"People may be starting to use the I-word before too long," Inhofe, the top Republican on the Senate Armed Services Committee, said to Humphries. "The I-word meaning impeachment?" Humphries asked, to which Inhofe answered, "Yeah."
"Of all the great cover-ups in history: the Pentagon papers, Iran-Contra, Watergate, all the rest of them, this ... is going to go down as most egregious cover-up in American history," Inhofe said.
And Rep. Steve King, R-Iowa, compared what he called the "cover up" of the attack in Benghazi to Watergate.
"The Obama administration's cover-up of the Sept. 11, 2012, Benghazi terrorist attack surpasses Watergate," King wrote in an op-ed in U.S. News and World Report earlier this month. "When the President of the United States uses the full faith and credit of his office to misinform the American people, we demand the full truth, the whole truth and nothing but the truth."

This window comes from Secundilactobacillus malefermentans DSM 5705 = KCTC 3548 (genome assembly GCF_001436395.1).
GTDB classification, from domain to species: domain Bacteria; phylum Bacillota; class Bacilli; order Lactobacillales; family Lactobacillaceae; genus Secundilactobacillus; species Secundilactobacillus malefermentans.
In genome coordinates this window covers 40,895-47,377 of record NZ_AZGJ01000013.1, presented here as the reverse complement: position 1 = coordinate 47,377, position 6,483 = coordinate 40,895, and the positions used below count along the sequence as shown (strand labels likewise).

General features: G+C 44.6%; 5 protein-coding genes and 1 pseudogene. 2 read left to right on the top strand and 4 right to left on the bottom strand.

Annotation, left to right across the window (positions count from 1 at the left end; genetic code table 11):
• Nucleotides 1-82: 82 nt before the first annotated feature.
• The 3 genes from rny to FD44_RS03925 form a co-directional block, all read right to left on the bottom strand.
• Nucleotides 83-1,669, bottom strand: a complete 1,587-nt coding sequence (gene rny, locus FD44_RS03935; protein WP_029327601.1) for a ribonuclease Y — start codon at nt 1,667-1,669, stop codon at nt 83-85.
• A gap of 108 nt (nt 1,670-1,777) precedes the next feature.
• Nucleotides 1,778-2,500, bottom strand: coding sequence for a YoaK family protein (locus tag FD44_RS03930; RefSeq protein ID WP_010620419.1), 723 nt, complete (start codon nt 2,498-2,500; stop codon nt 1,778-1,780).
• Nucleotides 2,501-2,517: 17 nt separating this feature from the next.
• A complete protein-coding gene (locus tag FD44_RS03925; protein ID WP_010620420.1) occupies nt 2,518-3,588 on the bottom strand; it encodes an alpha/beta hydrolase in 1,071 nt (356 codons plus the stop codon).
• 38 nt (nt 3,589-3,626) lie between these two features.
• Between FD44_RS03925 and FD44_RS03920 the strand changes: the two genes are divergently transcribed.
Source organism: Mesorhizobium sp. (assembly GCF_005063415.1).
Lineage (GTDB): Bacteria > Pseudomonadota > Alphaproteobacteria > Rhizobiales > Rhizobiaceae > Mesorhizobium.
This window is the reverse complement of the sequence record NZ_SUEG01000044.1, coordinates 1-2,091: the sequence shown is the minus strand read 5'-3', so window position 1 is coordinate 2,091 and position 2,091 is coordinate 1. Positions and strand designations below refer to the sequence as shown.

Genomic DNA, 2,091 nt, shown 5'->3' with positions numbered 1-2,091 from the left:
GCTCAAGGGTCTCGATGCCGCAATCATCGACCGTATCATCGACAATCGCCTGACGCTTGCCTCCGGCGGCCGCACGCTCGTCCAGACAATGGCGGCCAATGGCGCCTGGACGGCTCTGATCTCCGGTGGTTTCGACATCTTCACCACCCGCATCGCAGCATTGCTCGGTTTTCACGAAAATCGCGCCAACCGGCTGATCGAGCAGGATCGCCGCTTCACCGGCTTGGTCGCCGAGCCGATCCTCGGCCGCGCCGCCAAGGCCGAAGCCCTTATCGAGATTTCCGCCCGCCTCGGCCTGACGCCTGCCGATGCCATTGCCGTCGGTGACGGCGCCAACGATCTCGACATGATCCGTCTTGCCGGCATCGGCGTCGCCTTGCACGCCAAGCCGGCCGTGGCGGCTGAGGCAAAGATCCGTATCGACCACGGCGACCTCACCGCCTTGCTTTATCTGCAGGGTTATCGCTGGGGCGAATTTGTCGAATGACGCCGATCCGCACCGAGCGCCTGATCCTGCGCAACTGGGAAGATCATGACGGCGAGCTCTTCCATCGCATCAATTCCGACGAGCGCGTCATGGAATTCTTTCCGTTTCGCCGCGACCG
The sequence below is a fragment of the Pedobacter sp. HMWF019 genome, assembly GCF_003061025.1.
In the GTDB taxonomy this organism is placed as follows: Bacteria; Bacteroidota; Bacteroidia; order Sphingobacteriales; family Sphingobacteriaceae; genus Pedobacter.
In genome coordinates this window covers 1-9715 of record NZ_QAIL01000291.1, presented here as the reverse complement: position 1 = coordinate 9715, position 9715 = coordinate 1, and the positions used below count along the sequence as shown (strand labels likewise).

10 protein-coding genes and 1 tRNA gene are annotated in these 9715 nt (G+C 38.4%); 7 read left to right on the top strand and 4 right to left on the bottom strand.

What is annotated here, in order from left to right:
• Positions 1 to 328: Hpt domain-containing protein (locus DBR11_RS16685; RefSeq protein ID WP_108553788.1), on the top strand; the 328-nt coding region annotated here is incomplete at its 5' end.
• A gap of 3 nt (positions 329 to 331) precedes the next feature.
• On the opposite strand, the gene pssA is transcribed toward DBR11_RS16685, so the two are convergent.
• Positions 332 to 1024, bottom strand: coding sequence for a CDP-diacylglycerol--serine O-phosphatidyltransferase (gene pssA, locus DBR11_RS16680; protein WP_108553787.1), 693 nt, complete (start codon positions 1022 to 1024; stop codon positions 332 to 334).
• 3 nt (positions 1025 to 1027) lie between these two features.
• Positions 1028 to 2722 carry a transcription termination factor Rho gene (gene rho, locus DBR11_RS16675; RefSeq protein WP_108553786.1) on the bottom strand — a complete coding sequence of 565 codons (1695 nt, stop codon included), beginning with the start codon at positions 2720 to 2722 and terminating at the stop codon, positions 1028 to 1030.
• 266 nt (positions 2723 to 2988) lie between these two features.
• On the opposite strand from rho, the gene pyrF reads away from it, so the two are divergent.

Despite the scandals, a new ABC News/Washington Post poll out Tuesday found Obama's approval rating holding steady, although at 51 percent.
The survey shows him being helped by accelerating economic optimism as well as by the comparison with the much less-popular Republicans in Congress.
The poll may show Obama is not taking on water, but it's clear Americans do care about these scandals and are critical of them, though.
According to the poll, 74 percent of Americans call the scrutiny of conservative groups by the IRS inappropriate, with 56 percent seeing it as "deliberate harassment," compared to 31 percent who believe it was an "administrative mistake."
With regard to the Benghazi attack, 55 percent of Americans suspect an administration cover-up, and Americans by 54-38 percent say they think the government is doing more to threaten the rights of average Americans than to protect those rights.
There are other Republicans, of course, joining the call to stress prudence. Sen. Rand Paul, R-Ky., spoke to reporters ahead of a GOP fundraiser in New Hampshire with Priebus and said talk of impeachment over the IRS scandal is premature.
"We need to figure out the truth of what happened before we go anywhere else," Paul said, standing with Priebus, who called it "just the beginning."